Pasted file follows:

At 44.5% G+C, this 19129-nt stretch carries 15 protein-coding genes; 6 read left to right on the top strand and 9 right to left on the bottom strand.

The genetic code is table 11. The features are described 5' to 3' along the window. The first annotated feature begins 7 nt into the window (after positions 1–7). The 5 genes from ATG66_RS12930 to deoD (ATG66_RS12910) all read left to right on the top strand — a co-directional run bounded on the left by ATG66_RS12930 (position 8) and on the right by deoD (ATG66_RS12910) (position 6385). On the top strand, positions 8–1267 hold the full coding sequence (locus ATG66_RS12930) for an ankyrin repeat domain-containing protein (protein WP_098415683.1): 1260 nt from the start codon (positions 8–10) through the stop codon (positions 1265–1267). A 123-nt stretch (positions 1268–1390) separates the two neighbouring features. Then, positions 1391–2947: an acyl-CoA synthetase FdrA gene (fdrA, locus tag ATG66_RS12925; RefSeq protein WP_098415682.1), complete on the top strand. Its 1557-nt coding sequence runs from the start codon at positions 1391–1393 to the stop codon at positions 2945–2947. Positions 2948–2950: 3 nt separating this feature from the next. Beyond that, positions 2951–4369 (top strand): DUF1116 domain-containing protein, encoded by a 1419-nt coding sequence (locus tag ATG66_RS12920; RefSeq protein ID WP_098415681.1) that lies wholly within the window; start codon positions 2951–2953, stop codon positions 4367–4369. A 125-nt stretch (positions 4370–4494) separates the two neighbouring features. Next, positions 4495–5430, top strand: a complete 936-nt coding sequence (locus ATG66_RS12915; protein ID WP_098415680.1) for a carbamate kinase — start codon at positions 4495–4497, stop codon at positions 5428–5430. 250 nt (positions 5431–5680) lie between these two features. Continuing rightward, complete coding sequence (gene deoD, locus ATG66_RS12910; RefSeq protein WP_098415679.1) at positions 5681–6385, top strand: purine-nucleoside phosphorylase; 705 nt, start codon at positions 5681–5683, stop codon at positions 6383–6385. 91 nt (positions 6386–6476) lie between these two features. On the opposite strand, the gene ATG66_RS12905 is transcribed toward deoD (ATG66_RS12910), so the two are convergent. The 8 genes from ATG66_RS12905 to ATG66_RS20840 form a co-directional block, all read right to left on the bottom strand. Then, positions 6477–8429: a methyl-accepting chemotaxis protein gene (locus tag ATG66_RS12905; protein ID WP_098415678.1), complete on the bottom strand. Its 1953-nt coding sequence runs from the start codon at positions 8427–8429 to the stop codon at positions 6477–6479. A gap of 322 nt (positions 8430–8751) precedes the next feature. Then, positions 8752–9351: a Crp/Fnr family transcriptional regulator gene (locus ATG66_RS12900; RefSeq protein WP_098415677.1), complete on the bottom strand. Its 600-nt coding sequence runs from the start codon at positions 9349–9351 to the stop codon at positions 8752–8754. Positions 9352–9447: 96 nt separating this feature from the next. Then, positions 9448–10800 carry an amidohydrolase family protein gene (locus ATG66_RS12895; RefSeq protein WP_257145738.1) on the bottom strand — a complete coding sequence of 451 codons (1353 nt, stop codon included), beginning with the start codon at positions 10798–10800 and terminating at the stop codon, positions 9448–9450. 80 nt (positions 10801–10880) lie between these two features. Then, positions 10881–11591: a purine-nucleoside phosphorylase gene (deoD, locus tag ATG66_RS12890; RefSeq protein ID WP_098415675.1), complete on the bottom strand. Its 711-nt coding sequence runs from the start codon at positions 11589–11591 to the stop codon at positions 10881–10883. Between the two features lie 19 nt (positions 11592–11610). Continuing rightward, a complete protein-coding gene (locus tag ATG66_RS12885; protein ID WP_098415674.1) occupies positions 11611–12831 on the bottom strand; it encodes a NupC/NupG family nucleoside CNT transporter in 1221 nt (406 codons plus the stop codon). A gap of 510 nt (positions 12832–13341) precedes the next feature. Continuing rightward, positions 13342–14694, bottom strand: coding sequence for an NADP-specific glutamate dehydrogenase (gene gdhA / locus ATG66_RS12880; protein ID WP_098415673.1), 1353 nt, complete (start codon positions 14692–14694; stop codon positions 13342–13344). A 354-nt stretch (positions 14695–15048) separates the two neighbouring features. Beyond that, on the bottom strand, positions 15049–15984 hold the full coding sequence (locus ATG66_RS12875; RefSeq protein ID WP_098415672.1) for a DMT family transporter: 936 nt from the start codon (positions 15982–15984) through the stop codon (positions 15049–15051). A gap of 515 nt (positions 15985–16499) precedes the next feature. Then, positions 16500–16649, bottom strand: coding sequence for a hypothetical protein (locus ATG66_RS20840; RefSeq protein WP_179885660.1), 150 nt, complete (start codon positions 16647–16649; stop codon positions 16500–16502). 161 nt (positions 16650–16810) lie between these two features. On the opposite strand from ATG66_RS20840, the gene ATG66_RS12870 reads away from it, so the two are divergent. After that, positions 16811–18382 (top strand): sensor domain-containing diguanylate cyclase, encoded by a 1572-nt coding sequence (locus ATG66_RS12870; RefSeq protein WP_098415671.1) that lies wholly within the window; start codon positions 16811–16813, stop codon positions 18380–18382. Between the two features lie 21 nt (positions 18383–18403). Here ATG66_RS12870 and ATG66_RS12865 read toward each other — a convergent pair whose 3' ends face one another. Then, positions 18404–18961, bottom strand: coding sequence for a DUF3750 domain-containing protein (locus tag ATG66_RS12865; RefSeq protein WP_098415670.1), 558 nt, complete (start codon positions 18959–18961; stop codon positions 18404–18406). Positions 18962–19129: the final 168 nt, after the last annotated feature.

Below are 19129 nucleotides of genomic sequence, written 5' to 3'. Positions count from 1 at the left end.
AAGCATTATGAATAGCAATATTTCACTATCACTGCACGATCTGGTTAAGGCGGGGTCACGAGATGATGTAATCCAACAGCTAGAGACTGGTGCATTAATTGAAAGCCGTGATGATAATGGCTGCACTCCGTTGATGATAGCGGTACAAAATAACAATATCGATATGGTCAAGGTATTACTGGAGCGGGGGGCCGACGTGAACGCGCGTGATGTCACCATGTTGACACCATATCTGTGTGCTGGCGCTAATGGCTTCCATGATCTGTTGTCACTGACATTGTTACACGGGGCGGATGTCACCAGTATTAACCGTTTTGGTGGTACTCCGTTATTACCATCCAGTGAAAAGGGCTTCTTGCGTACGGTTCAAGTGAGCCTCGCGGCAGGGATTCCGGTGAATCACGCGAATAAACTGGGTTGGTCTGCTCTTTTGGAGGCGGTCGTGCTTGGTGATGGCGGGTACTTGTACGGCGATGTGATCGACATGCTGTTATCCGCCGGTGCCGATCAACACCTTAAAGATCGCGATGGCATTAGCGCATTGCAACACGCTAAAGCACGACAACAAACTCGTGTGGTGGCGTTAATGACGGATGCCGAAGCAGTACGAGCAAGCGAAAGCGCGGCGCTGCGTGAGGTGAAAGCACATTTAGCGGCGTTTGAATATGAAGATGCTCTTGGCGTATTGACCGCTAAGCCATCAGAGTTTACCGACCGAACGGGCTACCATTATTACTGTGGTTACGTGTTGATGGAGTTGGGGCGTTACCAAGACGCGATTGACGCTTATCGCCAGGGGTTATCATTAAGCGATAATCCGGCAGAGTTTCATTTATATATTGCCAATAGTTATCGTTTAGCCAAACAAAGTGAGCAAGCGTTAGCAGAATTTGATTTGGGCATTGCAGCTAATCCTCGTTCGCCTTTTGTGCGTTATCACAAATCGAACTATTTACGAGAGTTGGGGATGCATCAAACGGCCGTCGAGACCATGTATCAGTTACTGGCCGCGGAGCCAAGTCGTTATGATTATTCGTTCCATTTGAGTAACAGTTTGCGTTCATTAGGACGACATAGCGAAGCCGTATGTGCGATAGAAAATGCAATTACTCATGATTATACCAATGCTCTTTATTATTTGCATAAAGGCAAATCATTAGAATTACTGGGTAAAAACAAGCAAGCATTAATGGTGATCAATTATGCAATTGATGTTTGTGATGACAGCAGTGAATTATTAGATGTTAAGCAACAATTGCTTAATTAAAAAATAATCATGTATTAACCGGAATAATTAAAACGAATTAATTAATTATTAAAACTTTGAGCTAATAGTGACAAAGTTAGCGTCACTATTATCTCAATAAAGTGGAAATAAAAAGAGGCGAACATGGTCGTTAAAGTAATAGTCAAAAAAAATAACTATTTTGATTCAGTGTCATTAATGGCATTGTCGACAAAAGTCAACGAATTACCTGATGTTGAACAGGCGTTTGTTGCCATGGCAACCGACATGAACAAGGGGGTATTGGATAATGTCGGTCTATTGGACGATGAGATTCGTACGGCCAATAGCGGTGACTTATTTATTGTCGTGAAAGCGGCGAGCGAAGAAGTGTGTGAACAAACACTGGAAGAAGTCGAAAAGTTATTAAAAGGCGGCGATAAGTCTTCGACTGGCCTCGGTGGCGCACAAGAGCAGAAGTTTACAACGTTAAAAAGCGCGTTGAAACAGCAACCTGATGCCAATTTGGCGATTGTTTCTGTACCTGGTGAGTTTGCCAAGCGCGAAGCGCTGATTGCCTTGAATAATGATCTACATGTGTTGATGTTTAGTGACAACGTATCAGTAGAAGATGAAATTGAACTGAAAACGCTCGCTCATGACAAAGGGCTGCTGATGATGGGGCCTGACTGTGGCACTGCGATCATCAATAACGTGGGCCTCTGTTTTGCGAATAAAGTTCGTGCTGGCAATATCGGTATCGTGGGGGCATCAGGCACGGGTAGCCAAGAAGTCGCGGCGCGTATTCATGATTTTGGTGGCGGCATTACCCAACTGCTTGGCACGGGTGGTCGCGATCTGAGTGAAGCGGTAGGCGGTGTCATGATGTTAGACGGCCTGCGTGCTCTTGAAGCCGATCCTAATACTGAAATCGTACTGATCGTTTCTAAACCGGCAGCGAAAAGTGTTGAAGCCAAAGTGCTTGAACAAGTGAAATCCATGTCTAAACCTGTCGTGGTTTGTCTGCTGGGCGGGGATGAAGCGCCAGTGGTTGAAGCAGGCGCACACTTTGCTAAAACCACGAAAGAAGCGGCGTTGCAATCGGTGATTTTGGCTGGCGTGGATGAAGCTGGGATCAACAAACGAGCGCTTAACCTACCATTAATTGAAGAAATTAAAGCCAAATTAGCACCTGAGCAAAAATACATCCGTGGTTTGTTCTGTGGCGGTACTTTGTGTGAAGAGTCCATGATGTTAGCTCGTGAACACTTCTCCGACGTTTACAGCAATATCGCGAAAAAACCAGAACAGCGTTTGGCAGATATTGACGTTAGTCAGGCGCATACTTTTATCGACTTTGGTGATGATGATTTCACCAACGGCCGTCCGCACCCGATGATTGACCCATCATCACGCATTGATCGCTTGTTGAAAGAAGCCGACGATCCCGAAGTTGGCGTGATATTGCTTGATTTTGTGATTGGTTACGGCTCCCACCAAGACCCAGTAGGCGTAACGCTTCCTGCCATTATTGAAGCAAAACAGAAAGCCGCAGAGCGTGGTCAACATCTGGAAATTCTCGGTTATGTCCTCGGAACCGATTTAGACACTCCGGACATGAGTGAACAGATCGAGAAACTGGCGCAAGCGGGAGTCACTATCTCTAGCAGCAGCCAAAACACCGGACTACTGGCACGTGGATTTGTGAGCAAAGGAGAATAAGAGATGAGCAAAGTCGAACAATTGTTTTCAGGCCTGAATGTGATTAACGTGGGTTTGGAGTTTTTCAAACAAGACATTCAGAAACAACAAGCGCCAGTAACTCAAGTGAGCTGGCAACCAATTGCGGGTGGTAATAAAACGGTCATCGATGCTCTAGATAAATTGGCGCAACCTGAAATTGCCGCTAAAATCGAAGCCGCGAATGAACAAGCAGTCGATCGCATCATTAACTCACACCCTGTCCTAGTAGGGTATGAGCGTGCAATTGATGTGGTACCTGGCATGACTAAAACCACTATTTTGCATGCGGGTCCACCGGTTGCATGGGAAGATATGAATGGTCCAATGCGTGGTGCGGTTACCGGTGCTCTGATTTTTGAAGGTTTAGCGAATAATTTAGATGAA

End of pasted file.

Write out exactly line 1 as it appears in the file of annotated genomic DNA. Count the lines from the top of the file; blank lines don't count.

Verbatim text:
At 44.5% G+C, this 19129-nt stretch carries 15 protein-coding genes; 6 read left to right on the top strand and 9 right to left on the bottom strand.